As I.O.C. Deliberates, Track and Field Athletes Want Summer Olympics Postponed


In latest days, as leaders of the International Olympic Committee went again and forth with organizers of the Tokyo Games, sponsors, media companions and leaders of worldwide sports activities federations over whether or not to postpone the Summer Olympics due to the coronavirus pandemic, athletes around the globe tried to leap right into a debate they are saying they’ve had little position in.

Some spoke out via the press. Others made their voices heard on social media. The Athletics Association, a labor group that makes an attempt to offer a larger voice to the world’s monitor and subject athletes, launched the outcomes of an internet ballot of its members to gauge their views on the problem. The outcomes have been overwhelming.

More than four,000 monitor and subject athletes from six continents participated within the ballot and 78 p.c of them mentioned the Summer Games ought to be postponed. In addition, 87 p.c mentioned the coronavirus outbreak had adversely affected their coaching, and the typical concern for his or her well being and security was 68 on a scale of 1 to 100, with 100 representing the best concern, if the Games opened as deliberate on July 24.

“What’s clear from our research is that the athletes overwhelmingly want the Tokyo 2020 Olympic Games to be postponed,” mentioned Jeff Freeman, a founding father of the group. “The Olympic Games are the pinnacle, but we are fighting a global pandemic and the athletes’ health and also the health of every other citizen on the planet must surely be prioritized.”

“The entire world is in a state of uncertainty,” said Christian Taylor, a founder of the Athletics Association and a two-time Olympic gold medalist in the triple jump. “We’re in a revolving door we continue to be locked in. This is just being drawn out for too long.”

Taylor said he and other athletes have grown increasingly frustrated at the limited information they have received as the crisis has spread across the globe. He said he and his training group in Jacksonville, Fla., have been watching the news and reading blogs for information, rather than relying on updates from people in charge of the competition.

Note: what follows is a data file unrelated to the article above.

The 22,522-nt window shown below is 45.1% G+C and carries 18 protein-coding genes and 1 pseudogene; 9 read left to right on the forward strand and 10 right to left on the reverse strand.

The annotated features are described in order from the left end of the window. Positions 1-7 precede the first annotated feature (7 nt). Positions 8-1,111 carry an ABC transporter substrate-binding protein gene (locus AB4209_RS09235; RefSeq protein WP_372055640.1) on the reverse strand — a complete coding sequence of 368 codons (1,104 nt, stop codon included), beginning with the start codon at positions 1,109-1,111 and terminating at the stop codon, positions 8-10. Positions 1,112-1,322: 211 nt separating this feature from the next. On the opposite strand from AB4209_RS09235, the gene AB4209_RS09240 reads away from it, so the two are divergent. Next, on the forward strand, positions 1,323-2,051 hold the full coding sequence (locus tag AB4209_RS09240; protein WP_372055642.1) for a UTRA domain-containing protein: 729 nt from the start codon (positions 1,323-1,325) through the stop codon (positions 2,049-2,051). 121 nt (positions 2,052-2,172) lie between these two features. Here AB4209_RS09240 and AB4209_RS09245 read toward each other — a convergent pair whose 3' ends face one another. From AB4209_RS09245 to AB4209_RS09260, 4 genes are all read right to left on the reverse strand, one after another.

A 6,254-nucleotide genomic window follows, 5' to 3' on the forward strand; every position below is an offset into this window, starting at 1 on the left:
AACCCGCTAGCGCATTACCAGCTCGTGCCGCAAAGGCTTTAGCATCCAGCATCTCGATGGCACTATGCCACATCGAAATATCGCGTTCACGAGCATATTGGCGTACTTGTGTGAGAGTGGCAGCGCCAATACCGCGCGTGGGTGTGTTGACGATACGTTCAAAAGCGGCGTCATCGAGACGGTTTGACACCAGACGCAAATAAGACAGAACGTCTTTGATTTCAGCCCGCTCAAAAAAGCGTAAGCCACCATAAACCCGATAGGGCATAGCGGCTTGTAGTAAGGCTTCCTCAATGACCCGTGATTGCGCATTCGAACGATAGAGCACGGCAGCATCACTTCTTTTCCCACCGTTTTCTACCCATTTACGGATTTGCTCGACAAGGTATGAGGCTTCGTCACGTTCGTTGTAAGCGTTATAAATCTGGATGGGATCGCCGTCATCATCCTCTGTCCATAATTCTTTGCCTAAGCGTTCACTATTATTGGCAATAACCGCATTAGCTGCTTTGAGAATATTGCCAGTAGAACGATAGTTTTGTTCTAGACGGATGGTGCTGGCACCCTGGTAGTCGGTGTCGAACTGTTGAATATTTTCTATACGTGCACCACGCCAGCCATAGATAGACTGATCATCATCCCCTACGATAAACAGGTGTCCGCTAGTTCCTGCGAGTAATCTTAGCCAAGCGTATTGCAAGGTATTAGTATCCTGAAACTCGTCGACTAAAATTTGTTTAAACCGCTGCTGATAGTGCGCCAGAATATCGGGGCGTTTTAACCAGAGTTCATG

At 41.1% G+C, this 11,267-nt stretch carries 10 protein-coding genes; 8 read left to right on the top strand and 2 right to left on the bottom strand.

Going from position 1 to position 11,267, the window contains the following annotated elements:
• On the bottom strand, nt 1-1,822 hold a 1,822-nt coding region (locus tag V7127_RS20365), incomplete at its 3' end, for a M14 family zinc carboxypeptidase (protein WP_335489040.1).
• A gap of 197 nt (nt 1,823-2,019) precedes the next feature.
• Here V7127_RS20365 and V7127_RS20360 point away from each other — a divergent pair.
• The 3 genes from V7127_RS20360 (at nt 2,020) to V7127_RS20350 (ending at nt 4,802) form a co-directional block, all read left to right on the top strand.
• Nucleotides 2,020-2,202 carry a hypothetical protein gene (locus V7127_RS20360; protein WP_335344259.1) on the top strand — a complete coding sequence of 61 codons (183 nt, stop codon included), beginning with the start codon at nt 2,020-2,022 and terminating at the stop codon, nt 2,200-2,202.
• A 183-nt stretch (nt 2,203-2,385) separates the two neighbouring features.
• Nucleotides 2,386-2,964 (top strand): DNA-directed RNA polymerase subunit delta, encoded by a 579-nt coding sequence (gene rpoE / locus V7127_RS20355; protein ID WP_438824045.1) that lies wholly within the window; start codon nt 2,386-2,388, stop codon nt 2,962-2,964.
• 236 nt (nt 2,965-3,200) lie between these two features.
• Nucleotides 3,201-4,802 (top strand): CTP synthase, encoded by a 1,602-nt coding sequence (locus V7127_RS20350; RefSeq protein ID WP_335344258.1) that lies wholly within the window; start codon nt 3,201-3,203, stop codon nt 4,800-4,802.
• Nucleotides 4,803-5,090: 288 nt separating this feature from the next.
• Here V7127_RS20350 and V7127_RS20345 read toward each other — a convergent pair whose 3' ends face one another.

Sebastian Coe, the president of World Athletics, track and field’s governing body, on Sunday called on Bach to postpone the Games.

“Whilst we all know that different parts of the world are at different stages of the virus, the unanimous view across all our Areas is that an Olympic Games in July this year is neither feasible nor desirable,” Coe wrote to Bach on behalf of his federation.

Beyond concern over their own health and safety, the athletes said they were upset that holding the Olympic Games when so many of them had not been able to train properly would be unfair.

Emma Coburn, an Olympic bronze medalist in the steeplechase who is training in Boulder, Colo., said no one could predict what the world would look like this summer, but athletes know, right now, that the virus has wreaked havoc with training schedules.

“I’m lucky,” she said. “I can do most of my training on roads with just a pair of shoes, but athletes in field events or distance runners who are on lockdown, they can’t train, and this is happening in waves. The vast majority of athletes don’t feel comfortable with training for Games right now.”

Edoardo Accetta, an Italian triple jumper based in Milan, said he had to abandon most of his strength training. His gym and track have been shut down. His training is limited to the use of another track for a two-and-a-half-hour session each day.

“It’s not optimal, but I am lucky to have this opportunity,” Accetta said. “If you can find a way to keep the competitive integrity and the fairness, we can think about doing the Games, but otherwise I can see no way out.”

Edwin Moses, the chairman emeritus of the United States Anti-Doping Agency and a two-time Olympic hurdling champion, said there was little doubt that the only solution was to postpone the Games.

“I would be upset for someone to expect me to continue training at this point,” Moses said on Sunday. “I can’t imagine the stress and anxiety these athletes are going through these days.”

Tariq Panja contributed reporting.



Source link Nytimes.com

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